Embedded in that debate was whether or not an amount of $1.2 billion actually existed. Labor had initially kept that amount for the states and territory that had not signed up but it was removed in the PEFO prior to the election. That allowed Abbott and Pyne to claim that they were putting an additional $1.2 billion into education. If it was previously foreshadowed, is it an extra amount? In the sense that it had been temporarily removed, perhaps it is, but it was always intended that those jurisdictions should receive some increase in funding. In Humpty Dumpty’s world, our normal understanding of words is not sufficient to clarify when money actually exists, and that also became central to the 2014 budget.

The education debate helped give rise to the classic $80 billion ‘savings’ in education and health in the budget. Labor attacked these as ‘cuts’. What is the difference between a ‘saving’ and a ‘cut’? — or is there a difference?

When Labor attacked it as a ‘cut’ Abbott responded that it did not exist as it was never included in any Labor budget, so nothing had been ‘cut’. The dollar amount certainly wasn’t in Labor budgets but Labor’s funding formulae would have led to increased health and education funding over a ten year period. The deals Labor had negotiated on education lasted up to six years (not just the four that Abbott was then supporting) and were ‘back-loaded’, meaning more money was paid in the later years rather than at the start of the agreements. The details do not really matter because if the money wasn’t there can it be a ‘saving’? It is a little like a game some mates and I used to play when we stayed out too late at Friday night drinks after work: we would calculate how much we had ‘saved’ by each bus that we missed. Abbott avoids the word ‘cut’ but still insists it is a ‘saving’. For the States it is a cut in the sense that they will now not receive, in the future, money that they were expecting, even if that expectation was not set in concrete. It is the same as someone being told they can expect a pay rise and on that basis planning to buy a new car but the pay rise doesn’t eventuate, and so, nor does the new car. For Abbott, that means they haven’t lost anything but he has saved by not giving the pay rise. See what I mean about Humpty Dumpty words. In this context, Abbott is saying that it can only be a ‘cut’ if it is the reduction of something the states already have, ipso facto, if the states don’t yet have it, it’s not a cut!

The changes to health and education also reflect the meaning of ‘agreement’ as used by Pyne. When Abbott was forced to concede that cuts to health funding would occur in the current financial year, and not four years into the future as he originally maintained, that involved scrapping or making unilateral changes to a number of agreements with the states and territories, particularly the national partnership agreement on public hospitals. So even a negotiated and signed agreement may not be an ‘agreement’ when the word is used by Abbott and Pyne.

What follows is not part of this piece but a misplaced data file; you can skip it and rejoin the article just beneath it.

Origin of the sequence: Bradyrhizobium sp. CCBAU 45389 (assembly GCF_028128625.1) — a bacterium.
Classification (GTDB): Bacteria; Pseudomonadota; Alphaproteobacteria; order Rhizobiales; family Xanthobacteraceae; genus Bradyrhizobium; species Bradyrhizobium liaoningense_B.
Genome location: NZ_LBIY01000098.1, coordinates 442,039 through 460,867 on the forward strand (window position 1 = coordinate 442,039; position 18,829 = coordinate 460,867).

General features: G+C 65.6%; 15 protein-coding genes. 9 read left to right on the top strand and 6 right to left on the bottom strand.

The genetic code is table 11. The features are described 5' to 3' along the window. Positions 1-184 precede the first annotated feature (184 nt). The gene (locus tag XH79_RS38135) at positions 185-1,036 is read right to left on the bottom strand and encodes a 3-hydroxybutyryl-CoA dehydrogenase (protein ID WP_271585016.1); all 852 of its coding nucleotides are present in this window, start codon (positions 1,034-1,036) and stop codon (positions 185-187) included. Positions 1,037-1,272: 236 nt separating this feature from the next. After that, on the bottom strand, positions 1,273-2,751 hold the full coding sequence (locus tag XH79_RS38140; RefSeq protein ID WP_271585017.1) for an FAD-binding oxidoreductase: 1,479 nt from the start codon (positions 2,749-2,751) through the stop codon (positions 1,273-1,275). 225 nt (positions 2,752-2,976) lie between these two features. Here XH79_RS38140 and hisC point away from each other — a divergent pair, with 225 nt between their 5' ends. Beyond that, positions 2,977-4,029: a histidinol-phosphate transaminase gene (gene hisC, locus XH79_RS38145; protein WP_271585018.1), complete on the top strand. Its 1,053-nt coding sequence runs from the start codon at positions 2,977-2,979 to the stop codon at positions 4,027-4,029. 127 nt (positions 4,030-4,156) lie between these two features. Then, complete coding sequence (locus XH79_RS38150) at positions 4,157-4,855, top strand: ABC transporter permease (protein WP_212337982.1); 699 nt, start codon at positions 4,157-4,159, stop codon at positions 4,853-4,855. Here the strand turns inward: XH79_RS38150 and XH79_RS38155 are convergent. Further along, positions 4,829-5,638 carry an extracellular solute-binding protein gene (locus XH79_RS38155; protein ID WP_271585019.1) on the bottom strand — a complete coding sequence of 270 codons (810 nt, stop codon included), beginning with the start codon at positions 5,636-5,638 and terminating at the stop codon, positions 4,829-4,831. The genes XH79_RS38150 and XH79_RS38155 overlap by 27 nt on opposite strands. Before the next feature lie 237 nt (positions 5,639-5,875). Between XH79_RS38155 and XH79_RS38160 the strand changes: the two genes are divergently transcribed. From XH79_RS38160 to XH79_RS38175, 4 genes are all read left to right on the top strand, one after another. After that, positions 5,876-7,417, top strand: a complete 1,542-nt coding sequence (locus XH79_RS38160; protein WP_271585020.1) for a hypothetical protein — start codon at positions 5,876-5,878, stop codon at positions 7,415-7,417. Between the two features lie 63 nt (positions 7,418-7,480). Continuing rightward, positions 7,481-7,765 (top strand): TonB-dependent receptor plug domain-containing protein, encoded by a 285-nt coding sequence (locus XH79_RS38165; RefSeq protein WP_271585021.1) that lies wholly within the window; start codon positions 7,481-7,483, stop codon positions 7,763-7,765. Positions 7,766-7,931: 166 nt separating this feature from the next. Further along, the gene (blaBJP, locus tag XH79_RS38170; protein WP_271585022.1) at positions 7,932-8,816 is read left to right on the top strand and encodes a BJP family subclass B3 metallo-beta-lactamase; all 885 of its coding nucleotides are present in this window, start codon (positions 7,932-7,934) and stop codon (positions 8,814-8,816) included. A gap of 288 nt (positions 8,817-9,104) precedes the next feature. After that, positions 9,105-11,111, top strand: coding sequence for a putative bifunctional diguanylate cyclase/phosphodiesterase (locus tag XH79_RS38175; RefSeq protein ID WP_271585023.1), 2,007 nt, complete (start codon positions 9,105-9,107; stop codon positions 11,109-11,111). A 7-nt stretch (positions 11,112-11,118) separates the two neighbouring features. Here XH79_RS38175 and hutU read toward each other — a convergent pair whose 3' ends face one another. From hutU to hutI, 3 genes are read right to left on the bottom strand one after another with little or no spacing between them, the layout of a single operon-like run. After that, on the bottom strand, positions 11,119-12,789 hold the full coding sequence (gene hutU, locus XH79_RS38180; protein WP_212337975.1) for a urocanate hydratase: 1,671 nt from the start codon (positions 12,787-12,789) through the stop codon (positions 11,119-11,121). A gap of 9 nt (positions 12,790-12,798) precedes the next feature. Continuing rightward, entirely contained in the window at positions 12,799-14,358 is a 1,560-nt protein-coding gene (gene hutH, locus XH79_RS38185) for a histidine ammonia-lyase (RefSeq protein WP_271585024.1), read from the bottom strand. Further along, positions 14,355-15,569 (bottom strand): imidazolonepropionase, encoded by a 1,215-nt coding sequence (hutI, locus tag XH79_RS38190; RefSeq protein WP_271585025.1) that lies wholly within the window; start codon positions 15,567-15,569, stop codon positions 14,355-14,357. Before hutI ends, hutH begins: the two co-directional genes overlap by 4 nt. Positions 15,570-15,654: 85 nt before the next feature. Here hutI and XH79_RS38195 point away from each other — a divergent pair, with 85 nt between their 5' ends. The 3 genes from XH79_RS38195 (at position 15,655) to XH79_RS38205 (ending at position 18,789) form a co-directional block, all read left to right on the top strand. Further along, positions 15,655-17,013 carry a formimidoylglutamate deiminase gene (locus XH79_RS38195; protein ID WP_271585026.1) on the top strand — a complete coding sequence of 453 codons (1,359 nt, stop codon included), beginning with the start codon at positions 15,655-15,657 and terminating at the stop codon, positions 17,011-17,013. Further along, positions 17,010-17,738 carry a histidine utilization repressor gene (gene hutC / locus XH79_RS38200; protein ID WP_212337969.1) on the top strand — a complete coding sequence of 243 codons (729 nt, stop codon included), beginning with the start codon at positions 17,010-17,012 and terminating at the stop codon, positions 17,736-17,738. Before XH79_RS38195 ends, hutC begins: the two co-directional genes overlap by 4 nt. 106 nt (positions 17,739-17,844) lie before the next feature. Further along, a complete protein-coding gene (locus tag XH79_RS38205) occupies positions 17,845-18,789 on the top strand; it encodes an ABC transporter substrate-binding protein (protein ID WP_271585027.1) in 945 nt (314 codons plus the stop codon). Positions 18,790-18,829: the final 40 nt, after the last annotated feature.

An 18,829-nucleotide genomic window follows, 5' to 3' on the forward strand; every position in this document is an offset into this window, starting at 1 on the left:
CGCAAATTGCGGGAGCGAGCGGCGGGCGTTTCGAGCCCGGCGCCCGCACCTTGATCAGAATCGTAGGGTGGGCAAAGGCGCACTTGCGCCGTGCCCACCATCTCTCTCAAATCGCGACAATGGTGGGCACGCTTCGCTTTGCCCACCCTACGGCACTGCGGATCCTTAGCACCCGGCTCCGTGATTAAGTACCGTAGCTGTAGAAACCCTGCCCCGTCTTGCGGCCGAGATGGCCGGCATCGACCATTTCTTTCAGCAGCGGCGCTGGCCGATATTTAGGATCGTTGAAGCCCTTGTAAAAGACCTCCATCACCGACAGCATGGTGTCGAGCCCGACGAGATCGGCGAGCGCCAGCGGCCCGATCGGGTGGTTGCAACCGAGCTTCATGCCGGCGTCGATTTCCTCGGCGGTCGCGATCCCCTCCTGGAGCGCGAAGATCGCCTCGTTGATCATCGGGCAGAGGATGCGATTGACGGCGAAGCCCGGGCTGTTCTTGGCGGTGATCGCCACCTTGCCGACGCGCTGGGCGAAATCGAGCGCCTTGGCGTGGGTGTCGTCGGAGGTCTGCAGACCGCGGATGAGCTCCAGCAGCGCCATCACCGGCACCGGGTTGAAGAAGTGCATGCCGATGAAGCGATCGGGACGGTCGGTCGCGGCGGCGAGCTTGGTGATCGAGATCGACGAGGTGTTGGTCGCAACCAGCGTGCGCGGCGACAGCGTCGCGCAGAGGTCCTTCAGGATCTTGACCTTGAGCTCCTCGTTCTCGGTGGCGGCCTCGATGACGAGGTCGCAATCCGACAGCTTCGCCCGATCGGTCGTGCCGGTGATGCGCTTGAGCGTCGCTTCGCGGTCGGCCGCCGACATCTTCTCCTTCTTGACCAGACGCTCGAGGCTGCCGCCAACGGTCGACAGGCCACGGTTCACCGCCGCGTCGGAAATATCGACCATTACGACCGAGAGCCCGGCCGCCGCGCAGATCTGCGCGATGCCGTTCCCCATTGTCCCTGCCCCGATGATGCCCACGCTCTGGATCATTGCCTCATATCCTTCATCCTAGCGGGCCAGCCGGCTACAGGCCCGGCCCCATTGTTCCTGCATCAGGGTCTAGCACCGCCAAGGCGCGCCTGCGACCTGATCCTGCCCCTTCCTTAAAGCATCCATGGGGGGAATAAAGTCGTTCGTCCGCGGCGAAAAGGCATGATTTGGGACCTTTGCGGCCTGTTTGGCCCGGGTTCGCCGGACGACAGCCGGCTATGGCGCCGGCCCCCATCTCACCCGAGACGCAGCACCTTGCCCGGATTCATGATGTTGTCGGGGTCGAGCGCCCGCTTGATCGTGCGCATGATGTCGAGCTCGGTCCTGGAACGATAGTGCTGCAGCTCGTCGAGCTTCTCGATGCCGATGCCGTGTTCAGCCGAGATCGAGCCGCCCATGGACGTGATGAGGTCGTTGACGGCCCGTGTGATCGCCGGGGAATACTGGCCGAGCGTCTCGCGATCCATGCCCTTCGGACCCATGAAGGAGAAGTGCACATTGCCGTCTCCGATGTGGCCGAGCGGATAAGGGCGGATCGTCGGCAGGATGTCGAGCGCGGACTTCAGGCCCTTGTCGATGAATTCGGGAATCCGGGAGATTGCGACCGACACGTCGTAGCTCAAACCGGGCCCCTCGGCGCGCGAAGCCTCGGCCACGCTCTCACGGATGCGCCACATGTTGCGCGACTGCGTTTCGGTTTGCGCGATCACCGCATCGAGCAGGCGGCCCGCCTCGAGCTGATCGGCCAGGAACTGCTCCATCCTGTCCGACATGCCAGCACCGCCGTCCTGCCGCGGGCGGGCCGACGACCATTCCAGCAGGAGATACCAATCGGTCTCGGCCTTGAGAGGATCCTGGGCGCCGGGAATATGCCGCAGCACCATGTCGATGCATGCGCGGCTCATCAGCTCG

In defending the budget, Abbott said it was ‘fundamentally honest’. ‘Fundamental’ has a few inter-related meanings:

  • forming a necessary base or core, of central importance
  • relating to the essential nature of something or the crucial point about an issue
  • so basic as to be hard to alter, resolve, or overcome
If used in the first way, it echoes John Howard’s core and non-core promises. Or if used in the second way, is the budget only honest in its ‘essential nature’, perhaps implying there may be parts that are dishonest? Would he dare suggest that the budget is so honest no-one could challenge it (the third meaning)? I would think not but don’t put that beyond Abbott. In fact, in Humpty Dumpty speak, Abbott is using the word in all three ways. It leaves him free to respond to questions in any way that suits him at the time.

He went on to say that ‘the most fundamental commitment I made was to get the budget back under control.’ It is true that the opening promises of his 2013 election launch were:

We’ll build a stronger economy …
We’ll scrap the carbon tax …
We’ll get the budget back under control …
We’ll stop the boats.
And we’ll build the roads of the 21st century …

No mention of health or education, the aged or unemployed, or other welfare recipients, at least not in these opening ‘core’ or ‘fundamental’ promises. If you look at them, they are the promises that he does appear to have done most to keep (even if his view of a strong economy is somewhat at odds with the views of those outside the IPA or those who are not economic rationalists). Given his history of not reading important documents, perhaps he can only remember those opening promises, or perhaps his advisers have not yet gotten past them. Whatever the reasons, it appears that these are Abbott’s ‘fundamental’ promises. Did the electorate understand before they voted that ‘fundamental’ related only to the opening promises of his speech and not to the many other promises made in the subsequent pages? Or was Abbott saving that explanation for later?